by Jasmine Bilali: Feeling averse to meditation? One of these seven reasons may be the explanation…
Almost every healing tradition teaches that regular rituals of stillness and silence improve our overall sense of wellbeing. Modern scientific research shows that meditation offers a host of benefits. Plus, it’s cost free. And yet, many of us resist committing to a regular practice—including people who enjoy meditating!
I’ve experienced this resistance myself, so I get it. During a period when I was suffering from insomnia, a healer in Tulum recommended that I meditate rather than practice any other form of physical exercise, even yoga. I hesitated and finally decided to enroll in a four-week training course in order to get me going. Although I struggled with boredom in my first session, I became more engaged as the course continued.
That was over 20 years ago. Since then, there have been periods when I resist sitting on my meditation cushion—usually when I need it most. And yet, when I do maintain a consistent practice, I feel more balanced, abundant, connected to my authentic self, and empowered. Meditation has freed my mind, supported my body, uplifted my spirit, and shifted the trajectory of my life in positive ways.
What causes us to resist when we think about setting aside a few minutes each day to meditate?
Here are seven common blocks—and tips for overcoming them.
You don’t want to experience uncomfortable emotions. The stillness of meditation connects you more closely with your emotions, some of which may be unpleasant. Keeping busy prevents you from feeling these emotions. If there are some unconscious ones that you would prefer to avoid dealing with, you may find yourself resisting meditation.
Solution: Regard the potential discomfort of meditation as a pathway towards greater wellbeing and satisfaction.
You fel guilty. Most of us live in a culture that doesn’t recognize that getting rest and feeling relaxed enhances health, creativity, happiness, and productivity. Meditation, simply being, takes you out of doing. You may unconsciously feel guilty for not doing enough.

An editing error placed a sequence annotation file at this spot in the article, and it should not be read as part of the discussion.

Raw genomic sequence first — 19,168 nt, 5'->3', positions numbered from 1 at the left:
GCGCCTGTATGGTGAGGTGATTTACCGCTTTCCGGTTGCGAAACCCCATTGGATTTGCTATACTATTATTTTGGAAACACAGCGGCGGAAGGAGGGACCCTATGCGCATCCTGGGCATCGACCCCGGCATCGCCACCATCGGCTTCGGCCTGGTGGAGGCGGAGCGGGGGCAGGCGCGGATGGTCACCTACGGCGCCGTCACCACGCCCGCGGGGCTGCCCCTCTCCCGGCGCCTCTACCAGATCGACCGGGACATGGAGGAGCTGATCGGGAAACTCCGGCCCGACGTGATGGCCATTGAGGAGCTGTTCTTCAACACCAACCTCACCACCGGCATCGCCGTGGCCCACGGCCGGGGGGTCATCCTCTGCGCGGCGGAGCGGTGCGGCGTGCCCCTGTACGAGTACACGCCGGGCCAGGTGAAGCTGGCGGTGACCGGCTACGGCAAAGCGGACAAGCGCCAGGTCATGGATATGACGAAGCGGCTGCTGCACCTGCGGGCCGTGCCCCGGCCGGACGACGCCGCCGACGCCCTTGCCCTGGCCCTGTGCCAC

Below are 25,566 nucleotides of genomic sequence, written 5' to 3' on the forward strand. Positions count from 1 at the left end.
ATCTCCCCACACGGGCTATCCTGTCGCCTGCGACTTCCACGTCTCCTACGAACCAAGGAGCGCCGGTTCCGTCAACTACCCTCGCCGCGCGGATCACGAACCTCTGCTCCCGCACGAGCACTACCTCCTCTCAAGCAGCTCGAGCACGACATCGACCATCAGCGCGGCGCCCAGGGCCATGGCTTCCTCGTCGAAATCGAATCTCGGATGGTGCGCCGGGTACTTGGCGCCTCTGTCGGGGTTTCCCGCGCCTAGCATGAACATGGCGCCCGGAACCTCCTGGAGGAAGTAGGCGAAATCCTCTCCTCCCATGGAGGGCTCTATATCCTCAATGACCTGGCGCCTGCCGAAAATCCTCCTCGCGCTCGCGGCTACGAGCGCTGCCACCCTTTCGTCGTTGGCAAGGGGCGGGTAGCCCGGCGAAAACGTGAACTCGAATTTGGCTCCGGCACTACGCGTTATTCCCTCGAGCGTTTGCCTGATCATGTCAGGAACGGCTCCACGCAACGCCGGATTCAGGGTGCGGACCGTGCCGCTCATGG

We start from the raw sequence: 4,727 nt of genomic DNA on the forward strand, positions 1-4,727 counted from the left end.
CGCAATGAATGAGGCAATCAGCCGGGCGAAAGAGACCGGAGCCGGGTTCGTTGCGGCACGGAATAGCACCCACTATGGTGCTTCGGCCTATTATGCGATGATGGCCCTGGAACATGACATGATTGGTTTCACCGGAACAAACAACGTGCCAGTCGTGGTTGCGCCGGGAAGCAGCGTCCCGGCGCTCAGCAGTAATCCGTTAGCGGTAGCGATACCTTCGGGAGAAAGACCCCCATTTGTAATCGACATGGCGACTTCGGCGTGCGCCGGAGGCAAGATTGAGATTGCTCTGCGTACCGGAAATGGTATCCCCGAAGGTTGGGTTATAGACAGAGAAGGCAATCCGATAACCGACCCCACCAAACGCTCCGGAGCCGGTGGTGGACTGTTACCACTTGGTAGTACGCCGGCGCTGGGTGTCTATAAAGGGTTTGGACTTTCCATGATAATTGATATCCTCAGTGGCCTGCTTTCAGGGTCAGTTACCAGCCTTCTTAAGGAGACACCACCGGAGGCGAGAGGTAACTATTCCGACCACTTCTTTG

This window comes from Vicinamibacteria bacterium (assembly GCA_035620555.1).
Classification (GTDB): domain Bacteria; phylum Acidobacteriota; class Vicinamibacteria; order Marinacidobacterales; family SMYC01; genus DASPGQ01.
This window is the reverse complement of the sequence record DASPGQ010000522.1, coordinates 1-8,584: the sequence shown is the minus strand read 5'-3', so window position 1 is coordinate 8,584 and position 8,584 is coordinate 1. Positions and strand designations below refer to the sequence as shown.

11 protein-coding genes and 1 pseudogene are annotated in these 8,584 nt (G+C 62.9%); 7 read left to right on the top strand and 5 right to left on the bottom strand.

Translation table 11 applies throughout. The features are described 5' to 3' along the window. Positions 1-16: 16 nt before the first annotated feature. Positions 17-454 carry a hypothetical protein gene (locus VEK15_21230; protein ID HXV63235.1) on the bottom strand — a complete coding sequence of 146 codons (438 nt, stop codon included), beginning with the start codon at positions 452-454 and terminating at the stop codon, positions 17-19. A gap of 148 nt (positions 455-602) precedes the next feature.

Solution: Prioritize self-care.
You don’t have time. Not having enough time is one of the most common excuses for not meditating. When I hear this pushback from clients, I ask them to consider all of the time that they spend on their smartphone or TV. A meditation practice can begin with as little as three minutes daily and then gradually increase.
Solution: Try starting with three minutes.
You find meditation boring. Meditation isn’t meant to be exciting. It’s an investment in your holistic health. Establishing a meditation practice is about creating a habit or ritual that allows you to present the best version of yourself each day. You take a shower daily. No one stops showering because they find it boring.
Solution: View meditation as a shower for your mind.
You feel that meditation takes too long to work. Meditation commonly delivers noticeable benefits within eight weeks of daily practice. However, you may notice small changes well before that (even as soon as after the first session). The effects of meditation are cumulative, meaning that the benefits increase over time.
Solution: Consider meditation an investment in your long-term wellbeing, similar to how you might think of exercise or proper nutrition.
You’re not sure how to do it. Meditation is a practice with a process. Many people think they are doing it incorrectly or that something is wrong because thoughts interrupt their practice. Videos, apps, classes, and coaches are readily available to support you. Teachers like Jack Kornfield, Ram Dass, and Sharon Salzberg share their teachings for free on YouTube.
Solution: Take advantage of the numerous resources available to get you started.
You’re confused about what meditation is. Meditation takes effort. It is not the same as resting. When you rest, your mind drifts. Meditation is about focusing your attention on the present moment and thereby cultivating presence. This is important because if you are not in the present, you are either in the future (anxiety) or past (depression). Research shows that practicing presence may help to reduce symptoms of both anxiety and depression.
Solution: Commit to it—it will become enjoyable. And most importantly, you will create an addictive habit that you will no longer resist.